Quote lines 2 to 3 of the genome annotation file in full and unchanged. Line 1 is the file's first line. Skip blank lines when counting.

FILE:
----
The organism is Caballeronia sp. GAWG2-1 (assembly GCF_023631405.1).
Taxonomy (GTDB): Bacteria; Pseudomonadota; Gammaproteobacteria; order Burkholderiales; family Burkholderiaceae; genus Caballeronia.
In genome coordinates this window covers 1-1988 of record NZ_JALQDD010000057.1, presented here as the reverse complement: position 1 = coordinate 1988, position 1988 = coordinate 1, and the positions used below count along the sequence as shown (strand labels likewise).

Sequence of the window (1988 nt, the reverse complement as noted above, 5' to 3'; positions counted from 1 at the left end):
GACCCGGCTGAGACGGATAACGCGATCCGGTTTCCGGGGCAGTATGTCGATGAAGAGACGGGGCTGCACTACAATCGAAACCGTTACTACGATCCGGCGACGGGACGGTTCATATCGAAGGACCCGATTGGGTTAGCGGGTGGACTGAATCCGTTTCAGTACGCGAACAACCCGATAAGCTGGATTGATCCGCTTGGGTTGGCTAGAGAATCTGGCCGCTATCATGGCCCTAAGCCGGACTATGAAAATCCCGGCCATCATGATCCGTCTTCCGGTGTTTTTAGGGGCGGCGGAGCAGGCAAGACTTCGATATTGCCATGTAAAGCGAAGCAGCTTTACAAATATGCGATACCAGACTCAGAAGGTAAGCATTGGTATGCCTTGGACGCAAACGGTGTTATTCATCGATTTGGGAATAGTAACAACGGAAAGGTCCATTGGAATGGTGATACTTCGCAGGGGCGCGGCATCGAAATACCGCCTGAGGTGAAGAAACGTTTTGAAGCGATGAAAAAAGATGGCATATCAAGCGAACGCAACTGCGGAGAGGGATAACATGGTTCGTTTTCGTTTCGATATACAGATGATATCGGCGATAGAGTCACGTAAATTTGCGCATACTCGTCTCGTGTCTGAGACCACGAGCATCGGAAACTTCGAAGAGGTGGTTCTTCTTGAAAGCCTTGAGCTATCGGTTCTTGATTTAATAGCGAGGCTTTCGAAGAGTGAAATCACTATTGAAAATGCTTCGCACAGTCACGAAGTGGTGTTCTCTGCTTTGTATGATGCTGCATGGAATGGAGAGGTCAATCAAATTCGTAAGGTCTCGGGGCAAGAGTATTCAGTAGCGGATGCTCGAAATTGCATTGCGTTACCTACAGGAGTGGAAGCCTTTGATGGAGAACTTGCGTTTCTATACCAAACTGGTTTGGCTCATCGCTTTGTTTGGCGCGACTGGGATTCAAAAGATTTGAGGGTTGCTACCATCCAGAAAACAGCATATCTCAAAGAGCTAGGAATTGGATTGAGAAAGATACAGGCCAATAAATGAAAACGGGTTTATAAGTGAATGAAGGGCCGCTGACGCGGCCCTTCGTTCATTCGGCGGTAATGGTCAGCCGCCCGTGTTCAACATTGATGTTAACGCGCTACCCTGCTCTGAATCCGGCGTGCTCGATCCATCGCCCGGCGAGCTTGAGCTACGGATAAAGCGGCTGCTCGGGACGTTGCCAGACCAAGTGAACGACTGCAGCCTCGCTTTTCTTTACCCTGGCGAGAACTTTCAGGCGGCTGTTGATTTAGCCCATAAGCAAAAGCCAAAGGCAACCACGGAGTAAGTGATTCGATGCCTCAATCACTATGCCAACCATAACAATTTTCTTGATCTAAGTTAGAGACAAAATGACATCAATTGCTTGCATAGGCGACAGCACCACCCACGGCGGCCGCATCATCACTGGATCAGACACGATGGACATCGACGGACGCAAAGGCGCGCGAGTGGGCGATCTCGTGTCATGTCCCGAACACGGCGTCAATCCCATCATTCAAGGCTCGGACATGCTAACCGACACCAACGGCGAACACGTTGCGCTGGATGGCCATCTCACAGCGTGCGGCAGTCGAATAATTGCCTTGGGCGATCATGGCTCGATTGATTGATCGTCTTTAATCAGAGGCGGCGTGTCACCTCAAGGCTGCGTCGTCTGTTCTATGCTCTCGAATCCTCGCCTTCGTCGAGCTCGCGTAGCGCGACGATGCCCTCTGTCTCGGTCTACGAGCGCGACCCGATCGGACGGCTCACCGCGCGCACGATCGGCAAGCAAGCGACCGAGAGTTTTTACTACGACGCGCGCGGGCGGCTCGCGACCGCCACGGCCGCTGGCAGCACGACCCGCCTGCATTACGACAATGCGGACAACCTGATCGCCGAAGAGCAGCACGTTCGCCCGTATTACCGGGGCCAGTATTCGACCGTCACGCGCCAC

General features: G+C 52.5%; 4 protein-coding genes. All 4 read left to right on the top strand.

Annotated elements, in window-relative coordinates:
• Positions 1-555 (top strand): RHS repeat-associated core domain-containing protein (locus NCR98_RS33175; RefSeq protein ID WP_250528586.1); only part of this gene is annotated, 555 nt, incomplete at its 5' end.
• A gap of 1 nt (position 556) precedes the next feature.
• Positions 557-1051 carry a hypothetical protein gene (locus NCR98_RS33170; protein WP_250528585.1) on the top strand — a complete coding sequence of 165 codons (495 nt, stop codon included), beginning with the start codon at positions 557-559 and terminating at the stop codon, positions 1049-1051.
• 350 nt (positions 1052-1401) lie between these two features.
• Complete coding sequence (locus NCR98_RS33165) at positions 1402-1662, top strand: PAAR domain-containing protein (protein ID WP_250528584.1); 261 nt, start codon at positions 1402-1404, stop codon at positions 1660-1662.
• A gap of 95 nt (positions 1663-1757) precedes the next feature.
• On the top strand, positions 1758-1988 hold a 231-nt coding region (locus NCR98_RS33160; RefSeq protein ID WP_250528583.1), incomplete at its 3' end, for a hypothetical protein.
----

Taxonomy (GTDB): Bacteria; Pseudomonadota; Gammaproteobacteria; order Burkholderiales; family Burkholderiaceae; genus Caballeronia.
In genome coordinates this window covers 1-1988 of record NZ_JALQDD010000057.1, presented here as the reverse complement: position 1 = coordinate 1988, position 1988 = coordinate 1, and the positions used below count along the sequence as shown (strand labels likewise).